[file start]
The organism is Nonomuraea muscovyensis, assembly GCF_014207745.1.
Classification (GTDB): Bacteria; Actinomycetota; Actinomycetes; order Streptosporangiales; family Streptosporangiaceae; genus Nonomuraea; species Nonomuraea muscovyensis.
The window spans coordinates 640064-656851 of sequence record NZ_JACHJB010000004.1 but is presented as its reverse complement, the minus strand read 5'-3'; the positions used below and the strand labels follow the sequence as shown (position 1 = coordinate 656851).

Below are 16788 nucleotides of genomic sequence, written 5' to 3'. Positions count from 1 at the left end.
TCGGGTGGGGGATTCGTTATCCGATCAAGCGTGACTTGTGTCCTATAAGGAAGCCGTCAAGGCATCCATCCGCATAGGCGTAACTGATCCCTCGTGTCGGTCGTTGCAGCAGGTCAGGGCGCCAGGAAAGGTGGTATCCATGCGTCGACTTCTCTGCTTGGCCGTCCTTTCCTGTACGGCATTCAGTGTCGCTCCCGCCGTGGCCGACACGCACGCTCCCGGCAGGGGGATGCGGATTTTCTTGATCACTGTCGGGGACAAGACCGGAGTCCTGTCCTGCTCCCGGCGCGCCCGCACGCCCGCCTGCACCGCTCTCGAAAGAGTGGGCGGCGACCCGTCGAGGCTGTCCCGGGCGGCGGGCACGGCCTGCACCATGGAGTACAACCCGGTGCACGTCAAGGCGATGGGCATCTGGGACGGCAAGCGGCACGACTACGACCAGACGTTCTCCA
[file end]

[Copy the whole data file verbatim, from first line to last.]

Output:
The organism is Nonomuraea muscovyensis, assembly GCF_014207745.1.
Classification (GTDB): Bacteria; Actinomycetota; Actinomycetes; order Streptosporangiales; family Streptosporangiaceae; genus Nonomuraea; species Nonomuraea muscovyensis.
The window spans coordinates 640064-656851 of sequence record NZ_JACHJB010000004.1 but is presented as its reverse complement, the minus strand read 5'-3'; the positions used below and the strand labels follow the sequence as shown (position 1 = coordinate 656851).

Below are 16788 nucleotides of genomic sequence, written 5' to 3'. Positions count from 1 at the left end.
TCGGGTGGGGGATTCGTTATCCGATCAAGCGTGACTTGTGTCCTATAAGGAAGCCGTCAAGGCATCCATCCGCATAGGCGTAACTGATCCCTCGTGTCGGTCGTTGCAGCAGGTCAGGGCGCCAGGAAAGGTGGTATCCATGCGTCGACTTCTCTGCTTGGCCGTCCTTTCCTGTACGGCATTCAGTGTCGCTCCCGCCGTGGCCGACACGCACGCTCCCGGCAGGGGGATGCGGATTTTCTTGATCACTGTCGGGGACAAGACCGGAGTCCTGTCCTGCTCCCGGCGCGCCCGCACGCCCGCCTGCACCGCTCTCGAAAGAGTGGGCGGCGACCCGTCGAGGCTGTCCCGGGCGGCGGGCACGGCCTGCACCATGGAGTACAACCCGGTGCACGTCAAGGCGATGGGCATCTGGGACGGCAAGCGGCACGACTACGACCAGACGTTCTCCA